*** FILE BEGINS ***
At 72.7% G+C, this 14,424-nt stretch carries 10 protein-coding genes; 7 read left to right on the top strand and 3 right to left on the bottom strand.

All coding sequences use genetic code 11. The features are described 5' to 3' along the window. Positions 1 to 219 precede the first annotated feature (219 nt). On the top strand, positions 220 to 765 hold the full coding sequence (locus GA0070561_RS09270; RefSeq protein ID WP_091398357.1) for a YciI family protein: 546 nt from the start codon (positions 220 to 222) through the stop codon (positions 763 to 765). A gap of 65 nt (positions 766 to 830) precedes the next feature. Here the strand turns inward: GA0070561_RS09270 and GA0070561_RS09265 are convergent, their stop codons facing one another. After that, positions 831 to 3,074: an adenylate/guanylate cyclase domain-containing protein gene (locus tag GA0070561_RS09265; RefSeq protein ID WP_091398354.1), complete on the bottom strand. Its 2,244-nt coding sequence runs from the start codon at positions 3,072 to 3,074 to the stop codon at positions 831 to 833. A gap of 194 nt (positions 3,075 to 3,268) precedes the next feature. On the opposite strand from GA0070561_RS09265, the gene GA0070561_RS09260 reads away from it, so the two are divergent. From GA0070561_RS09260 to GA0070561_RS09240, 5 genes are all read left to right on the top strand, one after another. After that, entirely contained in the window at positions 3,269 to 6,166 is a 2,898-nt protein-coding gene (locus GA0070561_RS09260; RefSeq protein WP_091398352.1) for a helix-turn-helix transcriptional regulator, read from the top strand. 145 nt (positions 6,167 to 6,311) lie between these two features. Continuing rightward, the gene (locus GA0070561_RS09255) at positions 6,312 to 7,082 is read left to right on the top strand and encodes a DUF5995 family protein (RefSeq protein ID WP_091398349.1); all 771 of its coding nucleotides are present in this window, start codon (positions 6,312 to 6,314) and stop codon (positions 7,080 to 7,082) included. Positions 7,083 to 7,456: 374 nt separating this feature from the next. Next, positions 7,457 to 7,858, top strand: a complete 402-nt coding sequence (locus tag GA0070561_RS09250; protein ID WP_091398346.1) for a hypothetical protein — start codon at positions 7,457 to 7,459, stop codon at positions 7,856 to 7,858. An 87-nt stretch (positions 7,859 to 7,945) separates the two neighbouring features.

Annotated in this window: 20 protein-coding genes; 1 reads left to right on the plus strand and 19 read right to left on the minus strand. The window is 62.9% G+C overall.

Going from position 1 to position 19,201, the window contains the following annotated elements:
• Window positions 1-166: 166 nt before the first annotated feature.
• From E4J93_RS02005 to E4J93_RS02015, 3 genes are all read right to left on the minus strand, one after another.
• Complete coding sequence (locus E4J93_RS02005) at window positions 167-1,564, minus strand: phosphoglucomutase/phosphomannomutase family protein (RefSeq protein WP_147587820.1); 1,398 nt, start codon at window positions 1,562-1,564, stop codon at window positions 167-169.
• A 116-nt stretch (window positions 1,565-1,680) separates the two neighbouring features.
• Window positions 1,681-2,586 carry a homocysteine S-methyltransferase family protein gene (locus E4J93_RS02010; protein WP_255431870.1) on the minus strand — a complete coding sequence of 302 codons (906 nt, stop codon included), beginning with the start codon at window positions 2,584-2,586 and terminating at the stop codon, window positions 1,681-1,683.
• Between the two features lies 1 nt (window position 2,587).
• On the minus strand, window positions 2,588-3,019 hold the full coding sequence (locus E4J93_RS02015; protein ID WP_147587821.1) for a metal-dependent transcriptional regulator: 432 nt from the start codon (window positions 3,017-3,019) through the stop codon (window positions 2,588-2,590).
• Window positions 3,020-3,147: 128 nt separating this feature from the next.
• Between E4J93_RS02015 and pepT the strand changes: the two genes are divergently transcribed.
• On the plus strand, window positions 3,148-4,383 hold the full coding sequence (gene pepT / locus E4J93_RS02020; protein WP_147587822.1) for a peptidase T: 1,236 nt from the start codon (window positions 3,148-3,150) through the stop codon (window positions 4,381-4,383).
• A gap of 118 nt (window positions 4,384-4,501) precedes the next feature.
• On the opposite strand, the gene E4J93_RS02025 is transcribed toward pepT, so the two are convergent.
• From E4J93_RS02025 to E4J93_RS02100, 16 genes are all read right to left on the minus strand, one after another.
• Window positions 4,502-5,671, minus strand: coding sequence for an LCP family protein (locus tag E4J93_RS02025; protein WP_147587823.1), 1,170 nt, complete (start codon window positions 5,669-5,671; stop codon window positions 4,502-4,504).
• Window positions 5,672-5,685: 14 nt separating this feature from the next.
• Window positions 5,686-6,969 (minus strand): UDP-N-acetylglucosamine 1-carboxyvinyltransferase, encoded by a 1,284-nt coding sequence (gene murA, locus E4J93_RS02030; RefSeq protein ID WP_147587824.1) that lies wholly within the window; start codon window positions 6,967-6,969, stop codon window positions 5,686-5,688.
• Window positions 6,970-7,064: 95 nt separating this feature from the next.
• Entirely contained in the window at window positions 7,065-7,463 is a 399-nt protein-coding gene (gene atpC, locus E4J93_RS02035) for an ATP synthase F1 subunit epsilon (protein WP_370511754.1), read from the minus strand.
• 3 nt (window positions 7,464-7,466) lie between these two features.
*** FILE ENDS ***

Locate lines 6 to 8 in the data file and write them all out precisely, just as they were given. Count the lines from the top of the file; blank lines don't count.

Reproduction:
• From E4J93_RS02005 to E4J93_RS02015, 3 genes are all read right to left on the minus strand, one after another.
• Complete coding sequence (locus E4J93_RS02005) at window positions 167-1,564, minus strand: phosphoglucomutase/phosphomannomutase family protein (RefSeq protein WP_147587820.1); 1,398 nt, start codon at window positions 1,562-1,564, stop codon at window positions 167-169.
• A 116-nt stretch (window positions 1,565-1,680) separates the two neighbouring features.